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Bruce Prichard On Talent Jumping To WCW

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Executive Director of Monday Night Raw, Bruce Prichard, has revealed what caused countless stars to desert the then WWF for WCW in the mid-nineties.

With business declining fast for the WWF, many stars made the shocking jump to World Championship Wrestling for bigger contracts and the promise of more spotlight.

Randy Savage made the switch in 1994 because he believed that there was still one last run as a main event talent left in him. A view Vince McMahon did not share hence why ‘Macho Man’ was saddled at the commentary desk during his final years with the company.

Lex Luger was another who sought employment from his former company when things in WWF began to turn pear shaped. With his initial WWF Championship run nixed at SummerSlam 1993, a tedious feud with Tatanka and Crush left to fill 1994 and his Allied Powers union with Davey Boy Smith going nowhere in 1995, Luger shocked the world and jumped ship, appearing on the inaugural episode of Nitro one night after wrestling a WWF live event.

There have, of course, been many instances of wrestlers abandoning what was considered a sinking ship. However, Bruce Prichard has revealed the reason why stars deserted the company and those the promotion were okay with losing on the latest episode of Something To Wrestle With:

“Well I think everybody was not necessarily happy with their paydays, and looking for more, so it’s not like that was a secret. We’re trying to do what we can to alleviate that, but it wasn’t anything that was extraordinary.”

Some names were a loss to the World Wrestling Federation, but others, according the man behind Brother Love, the company couldn’t wait to get rid of in order to alleviate the strain on finances:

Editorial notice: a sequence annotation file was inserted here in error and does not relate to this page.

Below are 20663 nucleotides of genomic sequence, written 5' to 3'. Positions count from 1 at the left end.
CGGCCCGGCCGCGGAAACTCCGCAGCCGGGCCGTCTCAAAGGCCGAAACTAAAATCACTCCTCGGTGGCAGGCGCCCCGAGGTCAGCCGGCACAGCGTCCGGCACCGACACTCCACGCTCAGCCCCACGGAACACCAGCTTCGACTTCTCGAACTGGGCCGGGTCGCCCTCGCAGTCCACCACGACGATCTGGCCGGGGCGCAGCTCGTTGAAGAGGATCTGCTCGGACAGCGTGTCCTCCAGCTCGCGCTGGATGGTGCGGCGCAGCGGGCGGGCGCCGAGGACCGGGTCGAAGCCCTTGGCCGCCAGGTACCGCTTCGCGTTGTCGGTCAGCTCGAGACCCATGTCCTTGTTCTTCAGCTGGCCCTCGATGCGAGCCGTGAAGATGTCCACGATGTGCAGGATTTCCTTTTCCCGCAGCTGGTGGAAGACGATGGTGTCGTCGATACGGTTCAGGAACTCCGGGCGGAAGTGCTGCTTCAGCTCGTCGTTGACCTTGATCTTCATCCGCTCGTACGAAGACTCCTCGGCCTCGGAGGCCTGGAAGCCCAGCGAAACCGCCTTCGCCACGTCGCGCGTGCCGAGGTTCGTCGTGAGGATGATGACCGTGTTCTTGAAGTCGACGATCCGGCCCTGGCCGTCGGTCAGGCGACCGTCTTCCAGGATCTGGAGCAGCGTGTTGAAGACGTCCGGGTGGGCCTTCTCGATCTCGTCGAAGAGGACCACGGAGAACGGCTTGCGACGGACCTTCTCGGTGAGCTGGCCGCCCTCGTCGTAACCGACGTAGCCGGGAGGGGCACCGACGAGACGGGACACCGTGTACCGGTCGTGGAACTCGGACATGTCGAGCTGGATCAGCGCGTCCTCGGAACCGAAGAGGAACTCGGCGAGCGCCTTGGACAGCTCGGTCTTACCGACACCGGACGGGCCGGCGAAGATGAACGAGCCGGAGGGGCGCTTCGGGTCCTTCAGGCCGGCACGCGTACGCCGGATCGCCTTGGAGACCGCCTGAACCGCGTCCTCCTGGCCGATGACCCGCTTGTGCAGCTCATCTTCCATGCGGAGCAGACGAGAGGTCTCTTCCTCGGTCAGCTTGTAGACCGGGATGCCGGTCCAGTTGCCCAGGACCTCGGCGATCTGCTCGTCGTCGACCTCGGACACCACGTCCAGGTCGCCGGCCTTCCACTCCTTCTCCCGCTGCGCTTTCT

“Well I think there was definitely an eye on WCW and what they were doing, going head to head with Nitro. So there was an eye on it at this time without a doubt. However, as far as talent being unhappy, you do have to look at a happy locker room and you have to look at what’s best for business at the time. Put your head down and take care of your business in front of you. Bam Bam [Bigelow] going there, I don’t know if it was that much of a concern.

At this point, we knew he was done; he was ready to go. Bam Bam was one of those guys I always had a soft spot for. I always liked him, I always got along with him. He was a super nice guy, but he was defeated and he was unhappy, so it was time for him to be happy.”

Although Bigelow headlined WrestleMania XI with Lawrence Taylor in a clash that earned him a lot of respect, ‘The Beast From The East’ was a spent force in 1995. Though he would place the blame of Shawn Michaels and his kliq for sabotaging his singles push, it was clear to everyone that Bam Bam wasn’t the wrestler in ’95 that he had been two years earlier.

Credit for the interview: Something To Wrestle With

h/t for the transcription: Wrestling Inc.